Substack’s community fundraiser lets writers take a slice of the start-up

29 Mar 2023

Image: © Timon/

Substack has tried to look into the community fundraising model before but its plans were thwarted. Its fundraise has already beaten its target.

Substack, the subscription network that lets writers send newsletters directly to their subscribers, has launched a community fundraising round.

The US company said yesterday (28 March) that the round will let writers invest and therefore own a piece of the platform.

This is not the first time Substack has looked into the community fundraising model. It did so following its last funding round in 2021, but failed to get a plan off the ground due to complexities. It wanted to implement the plan to include investors who are not accredited.

“We are serious about building Substack with writers, and this community round is one way to concretise that ideal,” its statement said.

“We’re doing this because the dynamics of a platform like Substack change if the people who are building their businesses on it are owners of it too. And we’re doing it because it not only provides something good for our company but also presents an opportunity for the people who use Substack to participate in the benefits that come from building this network—including the financial upside.”

The minimum that writers can invest is $100. According to Substack’s Wefunder profile, the round has already surpassed its $2m target, with $5,699,292 in the pot at the time this article was published. Prior to this community funding round, Substack was valued at $585m.

If Substack raises the legally-allowed $5m in this round, its new post-funding round valuation will be $655m.

The company has been making waves in the online media space since it started out in 2017. Its stated aim is to “build a new economic engine for culture” by encouraging writers to publish their work and make money from paid subscribers. The subscribers can, in turn, pay to support the writers whose work they value.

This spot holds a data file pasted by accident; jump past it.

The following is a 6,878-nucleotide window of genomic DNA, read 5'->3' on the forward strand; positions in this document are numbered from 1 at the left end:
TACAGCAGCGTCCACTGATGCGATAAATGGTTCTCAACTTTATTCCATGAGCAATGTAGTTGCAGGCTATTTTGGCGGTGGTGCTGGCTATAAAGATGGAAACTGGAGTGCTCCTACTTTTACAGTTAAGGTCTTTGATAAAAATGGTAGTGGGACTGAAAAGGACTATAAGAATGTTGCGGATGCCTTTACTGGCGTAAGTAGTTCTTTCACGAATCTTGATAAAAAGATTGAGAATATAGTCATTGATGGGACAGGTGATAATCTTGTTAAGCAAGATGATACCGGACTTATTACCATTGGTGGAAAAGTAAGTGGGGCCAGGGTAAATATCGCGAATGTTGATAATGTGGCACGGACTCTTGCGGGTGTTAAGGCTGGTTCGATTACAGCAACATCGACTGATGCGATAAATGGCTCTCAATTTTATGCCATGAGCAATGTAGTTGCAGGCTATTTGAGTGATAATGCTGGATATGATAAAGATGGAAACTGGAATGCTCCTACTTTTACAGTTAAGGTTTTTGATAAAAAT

Some of the best-known writers and thinkers in the world are publishing on Substack, including Margaret Atwood, Patti Smith and Chuck Palahniuk.

The platform also provides ways for new voices to emerge. Overall, the Substack network has more than 35m active subscriptions, including 2m paid subscriptions. Readers have paid writers and creators more than $300m through the platform to date.

Substack warned potential investors that it is technically still a start-up and that their investment would not be made without risk.

“Just because you can invest in Substack, it doesn’t mean you should. Investments are risky. There’s no guarantee you’ll make your money back, even if you’re investing in well-known companies and well-established industries. The risks are much greater when it comes to investing in start-ups, which have a habit of dying, pivoting, or simply not making enough money.”

The company went on to say that it is a start-up on an “extremely ambitious mission”, and to only part with money if investors can afford to lose it and want to contribute to the company’s development.

It praised platforms like Wefunder for making things like community fundraising rounds possible.

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Blathnaid O’Dea was a Careers reporter at Silicon Republic until 2024.